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Jeffrey Price v. Matthew Cate


April 21, 2011


The opinion of the court was delivered by: James K. Singleton, Jr. United States District Judge


[Re: Motion at Docket No. 76]

At Docket No. 76 Petitioner, Jeffrey Price, a state prisoner appearing through counsel, filed a Motion to Alter or Amend Judgment.*fn1 In his motion, Price contends that this Court erred in ruling that the retroactive provision providing veto power by the Governor over parole decisions made by the Board of Parole Hearings violated the Ex post Facto Clause of the United States Constitution. Price contends that this Court should hold an evidentiary hearing arguing that, if allowed discovery and an evidentiary hearing to develop and litigate all the facts, he could show that the provision granting the Governor veto power over decisions of the Board,*fn2 enacted subsequent to Price's conviction, violated the Ex Post Facto Clause. This Court disagrees.

The Supreme Court recently made clear in Pinholster that "review under [28 U.S.C.] § 2254(d)(1) is limited to the record that was before the state court that adjudicated the claim on the merits."*fn3 Although an evidentiary hearing in a federal habeas proceeding is not absolutely precluded under Pinholster, Pinholster also made clear that the discretion to grant a request for an evidentiary hearing is cabined by § 2254(e)(2),*fn4 which provides:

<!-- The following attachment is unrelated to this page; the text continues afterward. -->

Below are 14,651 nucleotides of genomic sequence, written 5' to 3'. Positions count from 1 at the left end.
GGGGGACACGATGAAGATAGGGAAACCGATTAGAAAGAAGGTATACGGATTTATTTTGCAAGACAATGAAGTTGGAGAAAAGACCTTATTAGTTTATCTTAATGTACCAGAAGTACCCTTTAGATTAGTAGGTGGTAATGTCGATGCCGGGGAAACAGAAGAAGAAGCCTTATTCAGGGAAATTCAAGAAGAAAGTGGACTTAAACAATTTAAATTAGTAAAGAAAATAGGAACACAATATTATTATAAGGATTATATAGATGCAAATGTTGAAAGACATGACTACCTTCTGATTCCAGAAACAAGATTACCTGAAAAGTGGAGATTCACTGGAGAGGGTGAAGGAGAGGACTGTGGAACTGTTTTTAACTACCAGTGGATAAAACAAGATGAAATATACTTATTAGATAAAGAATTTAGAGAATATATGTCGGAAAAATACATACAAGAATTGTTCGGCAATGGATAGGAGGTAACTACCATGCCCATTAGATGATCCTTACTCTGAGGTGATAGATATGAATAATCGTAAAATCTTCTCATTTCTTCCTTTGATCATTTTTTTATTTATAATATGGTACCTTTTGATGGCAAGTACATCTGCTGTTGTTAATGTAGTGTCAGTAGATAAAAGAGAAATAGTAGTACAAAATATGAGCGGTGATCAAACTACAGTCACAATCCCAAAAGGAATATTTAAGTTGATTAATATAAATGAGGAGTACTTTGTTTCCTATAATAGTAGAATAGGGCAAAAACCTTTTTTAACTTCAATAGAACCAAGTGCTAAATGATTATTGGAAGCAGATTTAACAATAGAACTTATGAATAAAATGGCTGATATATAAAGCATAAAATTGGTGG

If the applicant has failed to develop the factual basis of a claim in State court proceedings, the court shall not hold an evidentiary hearing on the claim unless the applicant shows that-

(A) the claim relies on-

(i) a new rule of constitutional law, made retroactive to cases on collateral review by the Supreme Court, that was previously unavailable; or

(ii) a factual predicate that could not have been previously discovered through the exercise of due diligence; and

(B) the facts underlying the claim would be sufficient to establish by clear and convincing evidence that but for constitutional error, no reasonable factfinder would have found the applicant guilty of the underlying offense.

Price's request in this case does not meet that standard.

Price's reliance on Thomas v. Yates*fn5 is misplaced. In Thomas the petitioner adequately developed a factual basis to raise a prima-facie ex post facto claim in the state court, but was precluded by the state court from developing further evidence in support of that claim.*fn6 As this Court noted in its Memorandum Decision, unlike Thomas, Price neither presented any factual basis for his ex post facto claim to the state courts, nor did he request an evidentiary hearing in the state courts.*fn7 Thus, it cannot be said on the record that the state courts precluded him from developing the factual basis for his claim.*fn8 Indeed, until he filed the motion at bar, Price did not even request an evidentiary hearing in this Court.


IT IS THEREFORE ORDERED THAT Motion to Alter or Amend Judgment at Docket No. 76 is DENIED.

IT IS FURTHER ORDERED THAT this Court declines to issue a Certificate of Appealability.*fn9 Any further request for a Certificate of Appealability must be addressed to the Court of Appeals.*fn10

James K. Singleton, Jr.

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